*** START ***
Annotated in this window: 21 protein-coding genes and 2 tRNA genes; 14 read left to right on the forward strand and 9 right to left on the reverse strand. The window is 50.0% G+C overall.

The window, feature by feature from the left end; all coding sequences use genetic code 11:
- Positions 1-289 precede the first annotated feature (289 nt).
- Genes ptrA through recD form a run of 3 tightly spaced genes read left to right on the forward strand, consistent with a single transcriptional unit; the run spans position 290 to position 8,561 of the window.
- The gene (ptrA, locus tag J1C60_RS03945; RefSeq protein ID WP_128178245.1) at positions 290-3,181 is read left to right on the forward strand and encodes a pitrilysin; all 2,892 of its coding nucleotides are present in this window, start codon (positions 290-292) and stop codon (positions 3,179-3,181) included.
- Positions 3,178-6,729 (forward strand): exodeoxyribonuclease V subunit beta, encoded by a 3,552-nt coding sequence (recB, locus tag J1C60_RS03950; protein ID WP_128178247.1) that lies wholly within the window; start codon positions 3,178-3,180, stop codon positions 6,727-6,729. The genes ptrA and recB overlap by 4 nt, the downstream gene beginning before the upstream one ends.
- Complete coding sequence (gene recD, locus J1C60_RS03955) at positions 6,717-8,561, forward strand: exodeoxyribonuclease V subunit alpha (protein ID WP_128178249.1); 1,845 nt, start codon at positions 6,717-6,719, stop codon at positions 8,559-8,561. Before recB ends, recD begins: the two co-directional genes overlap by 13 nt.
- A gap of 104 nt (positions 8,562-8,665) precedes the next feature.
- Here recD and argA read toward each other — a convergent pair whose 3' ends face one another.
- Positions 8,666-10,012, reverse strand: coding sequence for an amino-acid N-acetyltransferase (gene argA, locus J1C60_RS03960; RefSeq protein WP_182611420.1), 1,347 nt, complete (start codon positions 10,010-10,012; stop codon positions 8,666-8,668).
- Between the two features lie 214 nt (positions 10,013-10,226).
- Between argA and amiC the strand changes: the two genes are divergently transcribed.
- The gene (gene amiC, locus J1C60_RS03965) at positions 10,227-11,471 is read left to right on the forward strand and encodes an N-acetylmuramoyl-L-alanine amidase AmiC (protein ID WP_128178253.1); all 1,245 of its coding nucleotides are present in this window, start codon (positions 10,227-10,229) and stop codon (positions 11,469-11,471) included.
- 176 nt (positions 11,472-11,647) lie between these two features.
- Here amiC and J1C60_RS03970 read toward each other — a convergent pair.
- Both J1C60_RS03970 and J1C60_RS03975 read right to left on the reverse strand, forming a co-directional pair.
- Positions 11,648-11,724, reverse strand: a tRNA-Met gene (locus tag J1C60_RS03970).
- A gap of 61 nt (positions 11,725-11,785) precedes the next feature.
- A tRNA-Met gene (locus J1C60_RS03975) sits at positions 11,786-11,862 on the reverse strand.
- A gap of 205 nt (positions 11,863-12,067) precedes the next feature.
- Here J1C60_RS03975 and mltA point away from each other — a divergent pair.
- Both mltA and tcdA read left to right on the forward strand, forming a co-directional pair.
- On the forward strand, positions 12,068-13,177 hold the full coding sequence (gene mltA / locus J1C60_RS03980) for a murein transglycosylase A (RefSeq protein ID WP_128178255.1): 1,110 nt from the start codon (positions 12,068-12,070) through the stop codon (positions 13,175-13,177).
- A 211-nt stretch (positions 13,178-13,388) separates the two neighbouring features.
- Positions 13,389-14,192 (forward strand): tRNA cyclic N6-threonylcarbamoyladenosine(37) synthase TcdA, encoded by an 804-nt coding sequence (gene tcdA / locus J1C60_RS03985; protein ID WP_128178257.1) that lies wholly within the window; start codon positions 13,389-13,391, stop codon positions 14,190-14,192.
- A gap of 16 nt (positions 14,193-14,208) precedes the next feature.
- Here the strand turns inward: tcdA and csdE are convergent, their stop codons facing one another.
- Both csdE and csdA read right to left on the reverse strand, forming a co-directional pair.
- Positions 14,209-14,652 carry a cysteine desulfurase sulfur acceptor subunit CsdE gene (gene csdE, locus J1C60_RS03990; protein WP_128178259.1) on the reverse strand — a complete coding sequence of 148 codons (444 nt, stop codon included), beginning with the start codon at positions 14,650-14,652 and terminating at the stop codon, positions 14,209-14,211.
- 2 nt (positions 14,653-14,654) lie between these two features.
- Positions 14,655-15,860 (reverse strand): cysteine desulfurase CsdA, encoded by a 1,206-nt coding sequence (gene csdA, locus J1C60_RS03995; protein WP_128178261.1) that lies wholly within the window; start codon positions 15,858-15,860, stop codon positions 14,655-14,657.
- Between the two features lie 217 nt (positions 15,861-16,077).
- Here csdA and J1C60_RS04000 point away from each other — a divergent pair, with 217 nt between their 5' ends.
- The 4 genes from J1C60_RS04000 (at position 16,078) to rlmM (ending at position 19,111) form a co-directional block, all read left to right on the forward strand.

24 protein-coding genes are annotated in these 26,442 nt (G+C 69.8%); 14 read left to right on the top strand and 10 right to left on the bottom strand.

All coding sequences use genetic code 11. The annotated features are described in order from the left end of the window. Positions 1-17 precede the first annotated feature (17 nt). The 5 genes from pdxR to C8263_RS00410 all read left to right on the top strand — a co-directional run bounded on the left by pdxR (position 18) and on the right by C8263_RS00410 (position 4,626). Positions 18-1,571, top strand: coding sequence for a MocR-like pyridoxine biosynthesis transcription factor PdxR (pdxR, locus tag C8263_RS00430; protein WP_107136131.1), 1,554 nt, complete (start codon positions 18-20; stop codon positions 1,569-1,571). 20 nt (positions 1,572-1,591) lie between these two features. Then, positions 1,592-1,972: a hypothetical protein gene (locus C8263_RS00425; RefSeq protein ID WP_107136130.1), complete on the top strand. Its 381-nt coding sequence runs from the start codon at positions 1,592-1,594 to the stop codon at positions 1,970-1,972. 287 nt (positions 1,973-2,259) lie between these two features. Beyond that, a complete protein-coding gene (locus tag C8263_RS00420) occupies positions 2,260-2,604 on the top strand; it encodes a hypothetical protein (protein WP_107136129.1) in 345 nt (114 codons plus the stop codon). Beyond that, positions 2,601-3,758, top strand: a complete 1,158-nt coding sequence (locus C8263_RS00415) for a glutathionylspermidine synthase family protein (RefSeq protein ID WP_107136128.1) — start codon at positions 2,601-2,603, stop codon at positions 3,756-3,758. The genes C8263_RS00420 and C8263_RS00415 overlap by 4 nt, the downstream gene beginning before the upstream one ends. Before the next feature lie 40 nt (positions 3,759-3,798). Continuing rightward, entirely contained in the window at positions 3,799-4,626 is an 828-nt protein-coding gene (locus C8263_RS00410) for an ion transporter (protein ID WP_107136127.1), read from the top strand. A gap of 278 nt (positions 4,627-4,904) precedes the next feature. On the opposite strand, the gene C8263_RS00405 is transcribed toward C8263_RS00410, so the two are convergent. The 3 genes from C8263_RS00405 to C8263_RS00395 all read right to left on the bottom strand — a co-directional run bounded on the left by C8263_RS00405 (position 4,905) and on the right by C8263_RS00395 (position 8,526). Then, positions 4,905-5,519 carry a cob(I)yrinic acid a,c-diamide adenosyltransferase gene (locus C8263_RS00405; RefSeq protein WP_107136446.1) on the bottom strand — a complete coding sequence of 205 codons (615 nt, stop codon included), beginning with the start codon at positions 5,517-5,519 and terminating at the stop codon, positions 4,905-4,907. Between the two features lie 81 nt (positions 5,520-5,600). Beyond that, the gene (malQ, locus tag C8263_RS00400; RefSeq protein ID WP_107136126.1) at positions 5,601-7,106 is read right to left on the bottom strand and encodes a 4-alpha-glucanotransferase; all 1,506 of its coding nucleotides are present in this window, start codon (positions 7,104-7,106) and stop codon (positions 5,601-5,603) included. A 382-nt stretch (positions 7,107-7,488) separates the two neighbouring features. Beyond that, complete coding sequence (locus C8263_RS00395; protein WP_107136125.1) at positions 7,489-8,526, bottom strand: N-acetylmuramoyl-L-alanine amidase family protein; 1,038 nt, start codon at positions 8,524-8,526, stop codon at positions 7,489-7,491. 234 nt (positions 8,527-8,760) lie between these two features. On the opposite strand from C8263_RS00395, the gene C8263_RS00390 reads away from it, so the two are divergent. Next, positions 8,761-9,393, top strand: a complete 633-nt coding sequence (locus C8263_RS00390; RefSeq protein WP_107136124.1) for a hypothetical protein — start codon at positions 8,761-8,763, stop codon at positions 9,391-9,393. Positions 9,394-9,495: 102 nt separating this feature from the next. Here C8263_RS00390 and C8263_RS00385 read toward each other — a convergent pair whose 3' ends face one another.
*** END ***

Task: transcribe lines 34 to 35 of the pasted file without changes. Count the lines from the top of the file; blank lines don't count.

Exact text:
- The 4 genes from J1C60_RS04000 (at position 16,078) to rlmM (ending at position 19,111) form a co-directional block, all read left to right on the forward strand.

24 protein-coding genes are annotated in these 26,442 nt (G+C 69.8%); 14 read left to right on the top strand and 10 right to left on the bottom strand.